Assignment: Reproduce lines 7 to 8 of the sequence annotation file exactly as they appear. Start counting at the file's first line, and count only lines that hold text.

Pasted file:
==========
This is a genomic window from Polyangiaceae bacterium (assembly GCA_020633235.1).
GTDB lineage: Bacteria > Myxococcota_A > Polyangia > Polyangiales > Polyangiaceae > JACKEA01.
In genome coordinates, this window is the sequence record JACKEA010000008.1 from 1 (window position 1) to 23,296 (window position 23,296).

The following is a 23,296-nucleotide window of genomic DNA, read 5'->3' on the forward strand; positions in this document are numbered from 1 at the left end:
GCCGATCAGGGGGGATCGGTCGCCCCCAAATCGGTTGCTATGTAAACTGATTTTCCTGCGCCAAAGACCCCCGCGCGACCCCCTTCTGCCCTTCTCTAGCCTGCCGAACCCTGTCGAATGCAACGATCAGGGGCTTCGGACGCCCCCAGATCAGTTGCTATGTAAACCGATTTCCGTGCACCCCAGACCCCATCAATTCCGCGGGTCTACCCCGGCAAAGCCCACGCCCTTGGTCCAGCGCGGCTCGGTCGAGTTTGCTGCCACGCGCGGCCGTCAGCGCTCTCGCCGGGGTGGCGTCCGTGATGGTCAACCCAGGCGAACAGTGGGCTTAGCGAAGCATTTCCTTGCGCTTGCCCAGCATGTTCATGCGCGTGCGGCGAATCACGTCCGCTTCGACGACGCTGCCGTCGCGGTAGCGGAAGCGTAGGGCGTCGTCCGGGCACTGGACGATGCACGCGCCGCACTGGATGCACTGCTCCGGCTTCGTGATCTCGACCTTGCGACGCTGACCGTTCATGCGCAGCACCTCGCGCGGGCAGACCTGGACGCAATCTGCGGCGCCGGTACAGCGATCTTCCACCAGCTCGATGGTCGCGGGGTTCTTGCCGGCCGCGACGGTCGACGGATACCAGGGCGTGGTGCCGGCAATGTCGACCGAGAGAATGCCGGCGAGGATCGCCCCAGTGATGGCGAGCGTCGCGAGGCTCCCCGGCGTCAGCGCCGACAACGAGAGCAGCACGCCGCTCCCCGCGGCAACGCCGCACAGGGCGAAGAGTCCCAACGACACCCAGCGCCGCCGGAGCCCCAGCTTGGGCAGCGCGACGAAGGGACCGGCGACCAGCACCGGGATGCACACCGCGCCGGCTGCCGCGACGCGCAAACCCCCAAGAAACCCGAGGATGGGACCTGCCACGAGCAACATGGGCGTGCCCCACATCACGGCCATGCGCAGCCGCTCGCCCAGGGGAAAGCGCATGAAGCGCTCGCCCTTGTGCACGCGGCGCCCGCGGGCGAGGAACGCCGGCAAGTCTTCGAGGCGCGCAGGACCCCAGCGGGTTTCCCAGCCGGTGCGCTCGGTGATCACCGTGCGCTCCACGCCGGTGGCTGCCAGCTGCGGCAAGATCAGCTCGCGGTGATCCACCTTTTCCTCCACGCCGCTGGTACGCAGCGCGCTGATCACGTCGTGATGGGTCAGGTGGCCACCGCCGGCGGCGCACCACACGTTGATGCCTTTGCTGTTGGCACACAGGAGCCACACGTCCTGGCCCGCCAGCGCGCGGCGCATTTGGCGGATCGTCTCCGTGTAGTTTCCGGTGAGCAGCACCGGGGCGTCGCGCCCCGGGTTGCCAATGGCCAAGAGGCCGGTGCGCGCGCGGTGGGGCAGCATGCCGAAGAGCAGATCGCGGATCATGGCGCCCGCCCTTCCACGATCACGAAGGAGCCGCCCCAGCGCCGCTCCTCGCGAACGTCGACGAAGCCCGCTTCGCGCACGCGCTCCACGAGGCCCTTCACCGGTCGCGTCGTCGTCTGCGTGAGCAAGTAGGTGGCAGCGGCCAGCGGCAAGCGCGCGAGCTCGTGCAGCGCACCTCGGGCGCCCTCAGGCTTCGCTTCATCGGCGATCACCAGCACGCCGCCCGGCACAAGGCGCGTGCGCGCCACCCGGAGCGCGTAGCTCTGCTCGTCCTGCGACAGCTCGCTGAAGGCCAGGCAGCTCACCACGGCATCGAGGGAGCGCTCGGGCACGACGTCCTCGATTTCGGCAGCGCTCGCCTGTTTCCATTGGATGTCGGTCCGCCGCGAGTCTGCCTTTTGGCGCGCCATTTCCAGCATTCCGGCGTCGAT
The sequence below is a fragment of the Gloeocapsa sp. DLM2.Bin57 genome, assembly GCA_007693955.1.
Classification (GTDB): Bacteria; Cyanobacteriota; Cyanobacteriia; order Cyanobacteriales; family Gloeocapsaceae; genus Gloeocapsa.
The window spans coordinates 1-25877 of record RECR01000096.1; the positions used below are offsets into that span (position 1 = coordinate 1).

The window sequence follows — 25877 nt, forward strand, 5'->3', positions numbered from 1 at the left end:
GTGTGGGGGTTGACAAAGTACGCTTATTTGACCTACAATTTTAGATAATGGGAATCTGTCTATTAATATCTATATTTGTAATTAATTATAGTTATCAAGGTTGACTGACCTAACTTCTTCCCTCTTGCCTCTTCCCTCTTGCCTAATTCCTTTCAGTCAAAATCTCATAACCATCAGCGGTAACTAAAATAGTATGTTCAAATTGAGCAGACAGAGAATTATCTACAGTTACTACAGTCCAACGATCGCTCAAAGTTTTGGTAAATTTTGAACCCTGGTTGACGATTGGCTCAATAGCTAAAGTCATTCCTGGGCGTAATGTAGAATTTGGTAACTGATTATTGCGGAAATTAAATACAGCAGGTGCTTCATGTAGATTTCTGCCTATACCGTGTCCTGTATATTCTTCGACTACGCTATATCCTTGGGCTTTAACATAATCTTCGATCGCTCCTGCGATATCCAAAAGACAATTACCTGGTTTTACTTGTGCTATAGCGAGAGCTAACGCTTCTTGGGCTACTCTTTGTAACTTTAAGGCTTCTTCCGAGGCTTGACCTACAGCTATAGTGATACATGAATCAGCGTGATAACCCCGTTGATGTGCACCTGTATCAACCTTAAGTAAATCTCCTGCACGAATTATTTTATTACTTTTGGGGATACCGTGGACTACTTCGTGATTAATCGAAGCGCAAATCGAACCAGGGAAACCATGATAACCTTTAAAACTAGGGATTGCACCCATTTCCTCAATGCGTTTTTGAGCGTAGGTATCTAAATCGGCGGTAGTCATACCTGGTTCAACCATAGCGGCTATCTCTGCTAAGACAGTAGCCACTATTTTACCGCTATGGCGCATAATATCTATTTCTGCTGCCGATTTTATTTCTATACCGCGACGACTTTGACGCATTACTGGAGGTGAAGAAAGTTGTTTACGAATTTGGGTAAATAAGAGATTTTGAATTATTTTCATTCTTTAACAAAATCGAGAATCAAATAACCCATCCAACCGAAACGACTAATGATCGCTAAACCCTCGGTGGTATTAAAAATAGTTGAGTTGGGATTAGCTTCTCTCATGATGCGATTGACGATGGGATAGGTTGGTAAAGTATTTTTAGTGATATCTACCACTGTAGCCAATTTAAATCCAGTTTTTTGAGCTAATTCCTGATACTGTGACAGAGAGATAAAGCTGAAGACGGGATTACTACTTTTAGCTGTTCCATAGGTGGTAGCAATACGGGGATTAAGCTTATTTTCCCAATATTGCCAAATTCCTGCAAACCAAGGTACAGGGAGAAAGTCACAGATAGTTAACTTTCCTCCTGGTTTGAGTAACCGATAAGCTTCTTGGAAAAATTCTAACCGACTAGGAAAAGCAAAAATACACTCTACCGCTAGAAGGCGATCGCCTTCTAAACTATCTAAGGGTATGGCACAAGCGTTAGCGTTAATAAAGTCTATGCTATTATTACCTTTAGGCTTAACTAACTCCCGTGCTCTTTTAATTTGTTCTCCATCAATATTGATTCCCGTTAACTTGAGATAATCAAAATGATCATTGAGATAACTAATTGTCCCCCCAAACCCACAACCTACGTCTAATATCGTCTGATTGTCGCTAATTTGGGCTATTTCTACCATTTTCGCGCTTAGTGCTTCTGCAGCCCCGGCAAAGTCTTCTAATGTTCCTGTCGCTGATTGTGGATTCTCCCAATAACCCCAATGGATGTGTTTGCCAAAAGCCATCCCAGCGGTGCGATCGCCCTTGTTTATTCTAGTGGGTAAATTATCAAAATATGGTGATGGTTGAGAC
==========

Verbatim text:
Classification (GTDB): Bacteria; Cyanobacteriota; Cyanobacteriia; order Cyanobacteriales; family Gloeocapsaceae; genus Gloeocapsa.
The window spans coordinates 1-25877 of record RECR01000096.1; the positions used below are offsets into that span (position 1 = coordinate 1).